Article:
Left, Right and Centre: Episode 32 – None of /our/ names are Prince, actually

15Oct09

The Left, Right, and Centre minstrels returned for another hour of radio tomfoolery (all in moderation, of course!), ready to jive their way through the week in politics! Yes, indeed.

Actually, the above was false, as, owing to a rather slow news week, the gentlemen opted to examine one issue not really in the news per se, and another in the news some time ago. But anyway… it was all done in good spirits and the show wasn’t nearly as dirty as the week previous.

Get your filthy hands off my organ(s)!

Inspired by a particularly delightful tutorial attended by both Chris and Mateo, the issue of organ donation came up. Namely, opt-out organ donation (i.e. it becoming the default, with people given the right to withdraw from the scheme). The discussion touched on the delicacies separating consent and coercion, as well as mentioning schemes present in other nations. Opt-out systems in Europe range from:

  • “Hard”, where the views of close relatives are not taken into account, as in Austria; to
  • “Soft”, where the views of relatives are sought, as in Spain (in fact, in Spain the relatives of potential donors are always approached by someone specifically trained for the purpose).

While it may seem a wonderful idea on the surface, there exists no definitively clear evidence that opt-out organ donation systems are responsible for higher rates of donation around the world. Enough to discredit the idea? Let the LRC chaps put it all out there.

Note: Our discussion neglected the mention the interesting system in place in the United States, or ‘required request/referral’. Making it illegal, as well as ‘irresponsible and immoral’ to disconnect a brain-dead individual from a ventilator without first enquiring if the individual’s organs and tissue could be used for transplantation. Fancy that, world-leading ‘Mericans!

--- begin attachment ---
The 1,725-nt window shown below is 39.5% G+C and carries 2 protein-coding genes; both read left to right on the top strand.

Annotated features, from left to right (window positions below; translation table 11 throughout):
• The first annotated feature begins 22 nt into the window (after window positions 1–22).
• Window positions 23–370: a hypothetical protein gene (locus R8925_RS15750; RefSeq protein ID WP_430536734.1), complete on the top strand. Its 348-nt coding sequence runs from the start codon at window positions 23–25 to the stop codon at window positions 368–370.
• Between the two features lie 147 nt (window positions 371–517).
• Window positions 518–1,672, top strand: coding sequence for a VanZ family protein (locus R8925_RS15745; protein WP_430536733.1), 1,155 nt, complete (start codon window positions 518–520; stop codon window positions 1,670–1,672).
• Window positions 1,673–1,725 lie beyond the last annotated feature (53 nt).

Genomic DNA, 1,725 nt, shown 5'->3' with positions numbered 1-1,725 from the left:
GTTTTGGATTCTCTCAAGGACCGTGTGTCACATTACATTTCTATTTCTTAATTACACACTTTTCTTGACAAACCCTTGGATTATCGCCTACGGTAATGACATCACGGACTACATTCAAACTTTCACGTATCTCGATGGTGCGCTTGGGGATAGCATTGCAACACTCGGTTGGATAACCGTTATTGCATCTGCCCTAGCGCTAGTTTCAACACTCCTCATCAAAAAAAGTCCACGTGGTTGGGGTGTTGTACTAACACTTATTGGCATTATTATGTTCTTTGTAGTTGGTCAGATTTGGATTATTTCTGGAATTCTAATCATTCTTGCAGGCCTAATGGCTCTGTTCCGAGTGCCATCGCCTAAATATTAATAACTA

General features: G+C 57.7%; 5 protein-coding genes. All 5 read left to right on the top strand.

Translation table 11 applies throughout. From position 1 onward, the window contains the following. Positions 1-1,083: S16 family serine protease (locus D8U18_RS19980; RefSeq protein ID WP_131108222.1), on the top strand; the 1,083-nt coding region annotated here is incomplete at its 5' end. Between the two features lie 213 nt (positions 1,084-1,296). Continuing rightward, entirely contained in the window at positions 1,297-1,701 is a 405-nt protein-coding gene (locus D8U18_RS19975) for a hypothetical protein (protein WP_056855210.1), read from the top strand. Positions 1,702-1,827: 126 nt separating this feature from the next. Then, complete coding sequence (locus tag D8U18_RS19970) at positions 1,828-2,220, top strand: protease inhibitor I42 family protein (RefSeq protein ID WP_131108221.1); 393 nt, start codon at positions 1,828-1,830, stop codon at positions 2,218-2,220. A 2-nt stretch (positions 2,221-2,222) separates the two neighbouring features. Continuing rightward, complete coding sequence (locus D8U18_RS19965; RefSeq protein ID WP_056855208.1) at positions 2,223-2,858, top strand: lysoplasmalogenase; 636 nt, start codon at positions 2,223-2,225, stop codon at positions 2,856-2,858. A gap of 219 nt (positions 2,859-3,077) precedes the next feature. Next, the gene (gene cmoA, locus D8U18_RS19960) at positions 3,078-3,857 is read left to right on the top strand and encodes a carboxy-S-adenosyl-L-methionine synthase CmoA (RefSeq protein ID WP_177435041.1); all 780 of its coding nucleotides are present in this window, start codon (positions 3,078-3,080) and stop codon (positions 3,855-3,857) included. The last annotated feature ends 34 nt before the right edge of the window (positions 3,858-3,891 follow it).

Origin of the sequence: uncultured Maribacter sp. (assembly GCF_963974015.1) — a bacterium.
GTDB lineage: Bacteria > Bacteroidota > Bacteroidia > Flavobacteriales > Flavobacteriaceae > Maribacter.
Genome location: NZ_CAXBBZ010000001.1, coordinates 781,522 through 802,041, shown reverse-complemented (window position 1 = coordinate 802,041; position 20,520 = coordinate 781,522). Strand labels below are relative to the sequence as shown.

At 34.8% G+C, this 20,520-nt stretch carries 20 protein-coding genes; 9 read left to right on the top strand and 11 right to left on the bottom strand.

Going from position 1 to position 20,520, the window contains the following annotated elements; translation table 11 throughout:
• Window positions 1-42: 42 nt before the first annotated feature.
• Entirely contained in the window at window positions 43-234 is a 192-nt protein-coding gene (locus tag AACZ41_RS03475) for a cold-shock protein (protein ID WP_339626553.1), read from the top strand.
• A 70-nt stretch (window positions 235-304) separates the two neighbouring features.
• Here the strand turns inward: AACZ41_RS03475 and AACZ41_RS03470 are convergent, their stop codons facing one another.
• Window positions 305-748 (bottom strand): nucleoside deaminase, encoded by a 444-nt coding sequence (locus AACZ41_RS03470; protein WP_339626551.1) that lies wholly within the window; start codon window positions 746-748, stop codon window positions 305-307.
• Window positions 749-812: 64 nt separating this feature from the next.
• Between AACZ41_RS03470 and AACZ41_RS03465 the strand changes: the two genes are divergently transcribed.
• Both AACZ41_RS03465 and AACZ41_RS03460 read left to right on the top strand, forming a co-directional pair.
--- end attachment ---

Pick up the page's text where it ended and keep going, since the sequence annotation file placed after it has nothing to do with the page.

The curious case of ‘burqinis’ in France

Though being in the news some time before we got around to talking about it, Left, Right, and Centre thought it high time to discuss the ‘burqini’, the curious amalgamation of bikini and burqa that has become the symbolic representation over the debate in France about whether to ban religious paraphernalia in public. Ostensibly, the issue came to a head earlier this year when a Muslim woman was prevented from wearing a ‘burqini’ in a public swimming pool. The woman claimed the ban was for political reasons, whereas the pool management called it an issue of hygiene. The incident represents a rather larger issue of dress for Muslim women in France.

In 2004, the government of Jacques Chirac passed a law banning ostentatious religious symbols or clothing, permitting smaller ones. In June of this year, current President Nicolas Sarkozy called the burqa a sign not of religion, but of subservience. He said that it would never be welcome on the territory of the (secular) French Republic (which one are they up to now…? No revolution for a while) – and at the same speech announced his intentions to eventually ban the burqa. This has been met with general hostility from France’s sizable Muslim minority, and differing reactions from other religions and ethnicities.

Note: Mr. Sarkozy was one of the ~200 people nominated for this year’s Nobel Prize for Peace, won by… find out next week, on left, Right, and Centre!

 

Rapid Fire News

Saltwater crocodile jailed for 3 days for ‘loitering’ in Northern Territory

Bangladesh rewards man who killed 83,000 rats

Man jailed for car theft on first date

‘Pee before you fly policy of Japanese airline

Wisconsin Tourism Federation changes name after penny drops

I auctioned Grandma on eBay

Ralph Magazine’s 100,000 missing inflatable breasts turn up in Melbourne

Miss Singapore World resigns after lingerie fraud

 

Gameshow

Some people don’t like it, it’s systematically rigged against Tim, but we don’t care (well, Tim sort of does).

 

Choons:

Tim played My Name is Prince, by the artist formerly known as the Artist Formerly Known as Prince.

Mateo played Andrew by psych-punks Crystal Antlers.

Chris played Minotaur by super-serious Aussie band the Drones.

Chris also played Battery in Your Leg by Blur, as a tribute.

At the time of writing, I seem to remember Casey’s song being cut for being rubbish us not having enough time.

 

Until next time, then.  Don’t let the door hit you on the way out.

Team LRC out!

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